Farmers are spraying as fast as they can go, but in some areas, they are limited by the availability of the chemicals.
"We had three or four loads come in last week, and with what limited amount we could get our hands on, it was sold within the hour," says farm supply dealer Glenn Bridgers.
Waiting to see if the disease shows up in your field may be giving it the time it needs to get a toehold.
"It started a little earlier this year than usual, which means we have to protect the crop longer. It's been lingering here in Nash County about three to four weeks now and getting more widespread all the time," says Charlie Tyson, an agriculture agent from Nash County. "Once we see symptoms, we are already a week behind."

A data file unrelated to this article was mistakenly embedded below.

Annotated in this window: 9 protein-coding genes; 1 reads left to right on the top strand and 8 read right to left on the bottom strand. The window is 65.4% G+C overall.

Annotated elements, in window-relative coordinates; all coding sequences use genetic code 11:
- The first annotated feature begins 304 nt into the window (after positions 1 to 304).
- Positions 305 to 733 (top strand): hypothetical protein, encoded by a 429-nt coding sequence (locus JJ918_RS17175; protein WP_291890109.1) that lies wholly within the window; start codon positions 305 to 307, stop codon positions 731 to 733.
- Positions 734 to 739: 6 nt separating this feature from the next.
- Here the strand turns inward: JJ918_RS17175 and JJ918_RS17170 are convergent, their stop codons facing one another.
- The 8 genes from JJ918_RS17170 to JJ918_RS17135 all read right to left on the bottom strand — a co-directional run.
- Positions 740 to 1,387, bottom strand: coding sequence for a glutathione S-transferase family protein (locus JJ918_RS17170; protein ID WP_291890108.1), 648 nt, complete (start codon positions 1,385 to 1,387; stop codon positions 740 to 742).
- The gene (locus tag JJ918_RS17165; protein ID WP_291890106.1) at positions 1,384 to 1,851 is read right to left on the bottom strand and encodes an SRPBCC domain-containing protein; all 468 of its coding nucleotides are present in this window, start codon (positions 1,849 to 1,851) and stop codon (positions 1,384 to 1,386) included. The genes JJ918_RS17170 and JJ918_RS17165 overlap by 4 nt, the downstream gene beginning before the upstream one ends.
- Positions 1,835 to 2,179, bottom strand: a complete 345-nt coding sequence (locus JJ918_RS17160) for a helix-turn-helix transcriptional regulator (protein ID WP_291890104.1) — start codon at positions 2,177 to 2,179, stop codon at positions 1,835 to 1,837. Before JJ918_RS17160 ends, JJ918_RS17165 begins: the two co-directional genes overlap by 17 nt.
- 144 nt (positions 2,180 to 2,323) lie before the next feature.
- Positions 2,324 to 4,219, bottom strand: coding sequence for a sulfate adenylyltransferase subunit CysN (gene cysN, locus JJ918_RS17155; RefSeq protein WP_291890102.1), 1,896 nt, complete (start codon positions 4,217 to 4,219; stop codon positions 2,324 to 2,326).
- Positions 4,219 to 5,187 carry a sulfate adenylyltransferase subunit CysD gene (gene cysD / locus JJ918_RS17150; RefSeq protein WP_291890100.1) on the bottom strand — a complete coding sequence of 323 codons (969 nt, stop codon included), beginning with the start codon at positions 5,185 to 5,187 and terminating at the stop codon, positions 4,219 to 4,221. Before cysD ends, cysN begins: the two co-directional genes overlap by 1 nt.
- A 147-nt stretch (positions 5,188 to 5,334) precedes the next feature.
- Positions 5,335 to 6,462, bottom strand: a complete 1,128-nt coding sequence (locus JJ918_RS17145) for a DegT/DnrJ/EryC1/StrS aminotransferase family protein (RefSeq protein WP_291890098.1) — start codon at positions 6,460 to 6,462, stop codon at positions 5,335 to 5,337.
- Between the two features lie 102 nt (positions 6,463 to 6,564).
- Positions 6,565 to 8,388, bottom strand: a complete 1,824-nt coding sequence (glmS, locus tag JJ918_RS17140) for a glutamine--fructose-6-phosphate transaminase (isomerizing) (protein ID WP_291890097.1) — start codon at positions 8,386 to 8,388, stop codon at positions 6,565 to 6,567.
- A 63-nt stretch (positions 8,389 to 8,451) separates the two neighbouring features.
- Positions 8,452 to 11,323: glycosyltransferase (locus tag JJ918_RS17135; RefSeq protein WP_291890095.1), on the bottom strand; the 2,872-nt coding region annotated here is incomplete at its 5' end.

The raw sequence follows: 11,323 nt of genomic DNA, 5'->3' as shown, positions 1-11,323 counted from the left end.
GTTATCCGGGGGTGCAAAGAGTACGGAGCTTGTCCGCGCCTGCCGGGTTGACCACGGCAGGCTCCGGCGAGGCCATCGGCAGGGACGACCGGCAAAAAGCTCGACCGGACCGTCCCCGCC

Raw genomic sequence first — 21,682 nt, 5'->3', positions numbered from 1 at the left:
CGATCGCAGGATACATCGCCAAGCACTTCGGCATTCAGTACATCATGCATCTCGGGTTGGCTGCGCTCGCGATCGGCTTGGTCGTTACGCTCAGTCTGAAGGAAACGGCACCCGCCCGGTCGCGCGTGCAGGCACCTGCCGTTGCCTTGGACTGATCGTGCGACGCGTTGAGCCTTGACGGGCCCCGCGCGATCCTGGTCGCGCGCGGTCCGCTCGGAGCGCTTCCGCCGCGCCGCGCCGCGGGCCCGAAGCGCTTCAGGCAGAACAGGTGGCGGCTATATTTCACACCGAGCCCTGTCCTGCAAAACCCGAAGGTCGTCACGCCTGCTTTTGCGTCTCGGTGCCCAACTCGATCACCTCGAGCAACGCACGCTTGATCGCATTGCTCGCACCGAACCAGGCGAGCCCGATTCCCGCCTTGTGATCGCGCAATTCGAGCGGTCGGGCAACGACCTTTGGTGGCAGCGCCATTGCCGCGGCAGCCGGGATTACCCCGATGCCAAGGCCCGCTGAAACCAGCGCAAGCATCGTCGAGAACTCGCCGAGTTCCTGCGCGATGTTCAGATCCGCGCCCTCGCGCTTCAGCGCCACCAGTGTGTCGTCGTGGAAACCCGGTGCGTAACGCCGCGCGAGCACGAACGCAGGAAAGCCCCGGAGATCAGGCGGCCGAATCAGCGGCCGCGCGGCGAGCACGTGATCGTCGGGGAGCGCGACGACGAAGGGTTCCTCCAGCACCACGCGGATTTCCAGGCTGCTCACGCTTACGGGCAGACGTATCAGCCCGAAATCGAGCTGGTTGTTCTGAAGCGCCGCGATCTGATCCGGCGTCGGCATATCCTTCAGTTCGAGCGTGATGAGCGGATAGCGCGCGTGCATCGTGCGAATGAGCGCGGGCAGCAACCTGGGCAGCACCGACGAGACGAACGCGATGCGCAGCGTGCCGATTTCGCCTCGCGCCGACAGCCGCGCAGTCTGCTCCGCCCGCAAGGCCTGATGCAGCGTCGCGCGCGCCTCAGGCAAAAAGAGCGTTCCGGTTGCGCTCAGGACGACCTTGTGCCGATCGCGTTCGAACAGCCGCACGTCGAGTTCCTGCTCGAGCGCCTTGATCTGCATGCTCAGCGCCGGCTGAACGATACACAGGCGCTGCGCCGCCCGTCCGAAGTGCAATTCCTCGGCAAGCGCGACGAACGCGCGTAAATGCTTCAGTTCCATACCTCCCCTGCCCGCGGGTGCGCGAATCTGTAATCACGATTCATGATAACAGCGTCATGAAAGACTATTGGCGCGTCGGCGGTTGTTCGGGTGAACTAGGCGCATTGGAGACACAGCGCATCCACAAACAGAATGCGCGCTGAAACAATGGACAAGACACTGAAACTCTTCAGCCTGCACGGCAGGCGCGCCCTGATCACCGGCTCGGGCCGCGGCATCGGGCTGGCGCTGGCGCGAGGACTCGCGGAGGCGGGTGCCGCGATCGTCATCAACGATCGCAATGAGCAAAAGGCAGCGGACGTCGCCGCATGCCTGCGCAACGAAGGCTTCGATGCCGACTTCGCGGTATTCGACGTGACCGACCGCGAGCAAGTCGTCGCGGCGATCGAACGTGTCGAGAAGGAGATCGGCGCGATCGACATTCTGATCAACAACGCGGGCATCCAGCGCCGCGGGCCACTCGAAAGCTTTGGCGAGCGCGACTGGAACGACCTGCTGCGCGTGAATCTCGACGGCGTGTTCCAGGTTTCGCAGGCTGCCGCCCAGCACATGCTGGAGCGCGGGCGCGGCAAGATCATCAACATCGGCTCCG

So far, blue mold has been found in at least 11 counties. With the remnants of Tropical Storm Allison heading to North Carolina, the risk for growers could be even greater.
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